Ransomware infiltrated the systems that were running NYPD’s fingerprint database. The infection took place in October last year, after a contractor connected to the network to set up a digital display, reported New York Post.
The incident led to the shutdown of the LiveScan fingerprint tracking system. Nonetheless, the good news is that the ransomware was not executed, meaning that there are no real consequences. However, the incident is quite alarming since a ransomware attack against the NYPD could be a real disaster.
The NYPD database is connected to the massive Statewide Automated Fingerprint Identification System which contains some 7 million files. If a ransomware infection is successful, all these files could be encrypted and the system could be offline for days.
The NYPD Ransomware Incident Explained
According to the New York Post, a contractor was setting up a digital display at the police academy in Queens, when he plugged in a contaminated NUC mini-PC. The device “transmitted an unidentified virus to 23 machines linked to the department’s LiveScan fingerprint-tracking system”.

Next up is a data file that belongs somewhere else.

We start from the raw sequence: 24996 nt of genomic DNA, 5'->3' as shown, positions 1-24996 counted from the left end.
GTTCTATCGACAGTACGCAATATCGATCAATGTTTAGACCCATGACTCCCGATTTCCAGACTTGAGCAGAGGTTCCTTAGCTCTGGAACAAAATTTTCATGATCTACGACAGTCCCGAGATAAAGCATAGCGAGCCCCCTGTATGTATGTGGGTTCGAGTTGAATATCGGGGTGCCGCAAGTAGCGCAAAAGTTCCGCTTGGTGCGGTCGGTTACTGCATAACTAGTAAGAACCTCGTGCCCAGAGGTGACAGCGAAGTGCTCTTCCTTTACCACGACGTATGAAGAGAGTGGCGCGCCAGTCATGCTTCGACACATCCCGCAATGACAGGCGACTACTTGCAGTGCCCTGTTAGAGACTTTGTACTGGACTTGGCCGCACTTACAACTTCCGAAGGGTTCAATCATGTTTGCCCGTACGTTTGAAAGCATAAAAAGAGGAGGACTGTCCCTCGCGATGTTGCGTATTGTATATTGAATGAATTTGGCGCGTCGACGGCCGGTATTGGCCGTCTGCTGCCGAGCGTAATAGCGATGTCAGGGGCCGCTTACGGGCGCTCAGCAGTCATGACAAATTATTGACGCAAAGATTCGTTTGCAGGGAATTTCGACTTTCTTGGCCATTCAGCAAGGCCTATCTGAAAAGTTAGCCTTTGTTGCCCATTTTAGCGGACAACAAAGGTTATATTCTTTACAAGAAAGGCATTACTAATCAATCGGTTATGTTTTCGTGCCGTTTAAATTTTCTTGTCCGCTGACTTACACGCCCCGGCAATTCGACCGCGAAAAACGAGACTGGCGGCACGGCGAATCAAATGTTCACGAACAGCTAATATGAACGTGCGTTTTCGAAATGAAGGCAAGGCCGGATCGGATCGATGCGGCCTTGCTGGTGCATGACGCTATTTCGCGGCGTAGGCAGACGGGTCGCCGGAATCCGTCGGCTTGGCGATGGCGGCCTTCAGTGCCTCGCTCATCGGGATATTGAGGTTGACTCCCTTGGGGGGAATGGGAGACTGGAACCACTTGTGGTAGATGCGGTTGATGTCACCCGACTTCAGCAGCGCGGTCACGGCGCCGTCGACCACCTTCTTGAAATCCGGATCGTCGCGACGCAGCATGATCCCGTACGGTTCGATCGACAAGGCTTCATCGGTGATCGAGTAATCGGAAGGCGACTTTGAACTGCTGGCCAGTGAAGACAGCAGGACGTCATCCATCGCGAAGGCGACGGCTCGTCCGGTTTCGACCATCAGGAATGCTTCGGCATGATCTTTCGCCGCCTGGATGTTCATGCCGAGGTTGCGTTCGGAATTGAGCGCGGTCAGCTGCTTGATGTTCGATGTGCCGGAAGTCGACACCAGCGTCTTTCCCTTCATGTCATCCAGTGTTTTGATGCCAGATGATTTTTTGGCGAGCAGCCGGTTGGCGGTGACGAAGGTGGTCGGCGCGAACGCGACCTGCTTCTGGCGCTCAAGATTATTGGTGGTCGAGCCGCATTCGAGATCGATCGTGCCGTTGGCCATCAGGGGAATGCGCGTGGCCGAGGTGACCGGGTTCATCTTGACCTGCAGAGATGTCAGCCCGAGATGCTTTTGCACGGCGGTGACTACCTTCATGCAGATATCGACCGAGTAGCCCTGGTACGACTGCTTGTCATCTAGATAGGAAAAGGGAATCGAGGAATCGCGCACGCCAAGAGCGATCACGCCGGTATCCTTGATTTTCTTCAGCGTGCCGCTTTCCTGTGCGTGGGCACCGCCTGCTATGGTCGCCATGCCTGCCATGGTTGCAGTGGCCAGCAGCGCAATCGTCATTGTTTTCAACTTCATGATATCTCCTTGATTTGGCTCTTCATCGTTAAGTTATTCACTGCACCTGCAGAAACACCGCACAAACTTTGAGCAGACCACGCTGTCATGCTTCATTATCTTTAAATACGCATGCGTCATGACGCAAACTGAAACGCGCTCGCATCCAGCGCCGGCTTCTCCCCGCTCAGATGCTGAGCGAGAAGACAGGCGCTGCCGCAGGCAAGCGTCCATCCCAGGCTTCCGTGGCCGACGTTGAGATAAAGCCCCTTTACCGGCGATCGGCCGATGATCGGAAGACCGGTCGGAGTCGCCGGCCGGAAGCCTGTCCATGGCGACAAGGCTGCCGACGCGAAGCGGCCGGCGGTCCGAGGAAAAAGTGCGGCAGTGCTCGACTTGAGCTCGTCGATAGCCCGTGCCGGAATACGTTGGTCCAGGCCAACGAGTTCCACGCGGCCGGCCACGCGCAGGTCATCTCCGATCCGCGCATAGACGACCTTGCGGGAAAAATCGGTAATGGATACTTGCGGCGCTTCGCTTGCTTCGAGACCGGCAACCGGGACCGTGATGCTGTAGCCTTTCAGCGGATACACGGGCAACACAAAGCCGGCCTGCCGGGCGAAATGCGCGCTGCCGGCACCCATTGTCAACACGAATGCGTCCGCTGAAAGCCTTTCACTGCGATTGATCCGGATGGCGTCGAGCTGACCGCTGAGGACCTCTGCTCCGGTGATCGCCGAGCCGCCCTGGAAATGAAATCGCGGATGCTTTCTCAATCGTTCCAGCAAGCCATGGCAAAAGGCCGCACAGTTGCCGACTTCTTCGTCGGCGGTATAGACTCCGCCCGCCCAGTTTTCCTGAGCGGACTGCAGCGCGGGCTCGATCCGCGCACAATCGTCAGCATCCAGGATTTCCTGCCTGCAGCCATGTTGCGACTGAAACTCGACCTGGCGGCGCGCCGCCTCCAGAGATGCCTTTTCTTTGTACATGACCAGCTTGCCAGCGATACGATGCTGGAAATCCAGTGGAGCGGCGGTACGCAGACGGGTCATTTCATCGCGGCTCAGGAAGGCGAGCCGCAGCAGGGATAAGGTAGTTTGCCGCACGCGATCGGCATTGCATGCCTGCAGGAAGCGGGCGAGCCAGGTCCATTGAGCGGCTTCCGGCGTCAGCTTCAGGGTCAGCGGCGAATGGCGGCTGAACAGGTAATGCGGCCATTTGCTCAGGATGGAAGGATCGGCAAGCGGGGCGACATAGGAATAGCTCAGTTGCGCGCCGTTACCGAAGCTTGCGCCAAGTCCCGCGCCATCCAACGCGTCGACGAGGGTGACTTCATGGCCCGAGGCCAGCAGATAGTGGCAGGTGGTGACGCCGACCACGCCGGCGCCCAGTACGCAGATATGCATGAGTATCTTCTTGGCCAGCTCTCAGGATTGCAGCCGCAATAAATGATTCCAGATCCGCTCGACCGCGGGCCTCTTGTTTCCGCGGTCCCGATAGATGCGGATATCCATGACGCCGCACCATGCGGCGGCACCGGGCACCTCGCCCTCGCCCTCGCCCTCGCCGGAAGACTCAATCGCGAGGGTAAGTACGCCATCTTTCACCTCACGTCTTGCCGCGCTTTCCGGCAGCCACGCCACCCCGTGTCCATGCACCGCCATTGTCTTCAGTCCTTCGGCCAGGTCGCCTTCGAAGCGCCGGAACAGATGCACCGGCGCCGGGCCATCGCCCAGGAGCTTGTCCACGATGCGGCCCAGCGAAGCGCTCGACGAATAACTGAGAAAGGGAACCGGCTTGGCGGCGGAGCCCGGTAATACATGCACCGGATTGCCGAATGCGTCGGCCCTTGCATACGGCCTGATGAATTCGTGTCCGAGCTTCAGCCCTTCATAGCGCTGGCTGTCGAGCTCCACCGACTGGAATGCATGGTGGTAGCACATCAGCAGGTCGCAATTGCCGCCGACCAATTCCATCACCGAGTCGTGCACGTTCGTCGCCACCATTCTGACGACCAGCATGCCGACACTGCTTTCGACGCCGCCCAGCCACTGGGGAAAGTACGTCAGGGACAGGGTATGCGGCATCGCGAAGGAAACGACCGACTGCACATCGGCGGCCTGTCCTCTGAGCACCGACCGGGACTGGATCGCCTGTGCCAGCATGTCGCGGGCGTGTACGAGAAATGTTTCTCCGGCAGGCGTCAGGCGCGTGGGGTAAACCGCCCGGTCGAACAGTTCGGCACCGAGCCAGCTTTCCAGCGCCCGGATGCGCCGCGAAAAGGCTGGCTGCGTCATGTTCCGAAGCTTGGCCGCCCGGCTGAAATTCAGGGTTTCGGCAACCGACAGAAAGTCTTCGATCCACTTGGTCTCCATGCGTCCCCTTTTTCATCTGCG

The police quickly realized that there was a cybersecurity incident. Even though the ransomware never executed, the NYPD decided to shut down LiveScan and to reinstall software on 200 computers “out of abundance of caution”.
It is now known that the vendor, who hasn’t been identified, was questioned but not charged with malpractice.
While the NYPD was able to circumvent a ransomware infection, such breaches in public databases could have disastrous impact, and are indeed a growing concern.
An example of a recent ransomware infection against an organization is the attack against Pitney Bowes, a mailing equipment and services company based in Stamford, Connecticut, which was hit this October.
The company said that no customer data was compromised in the attack. According to the official statement, the company experienced an “outage” that affected their SendPro products, postage refill, and Your Account access. Even though no client data appears to be affected, many of the company’s online services were inaccessible as a result of the attack. Customers’ access to the postage supply web store was unavailable as we all the ability to automatically upload envelope-printing transactions from machines which in normal circumstances happens at least once a day.
According to RiskSense statistics, “ransomware cost businesses more than $8 billion in 2018. As a benchmark, the City of Atlanta which was hit by SamSam last year, incurred costs estimated to be in the range of $17 million.” The RiskSense report talks about the vulnerabilities that ransomware uses the most in attacks against companies and organizations.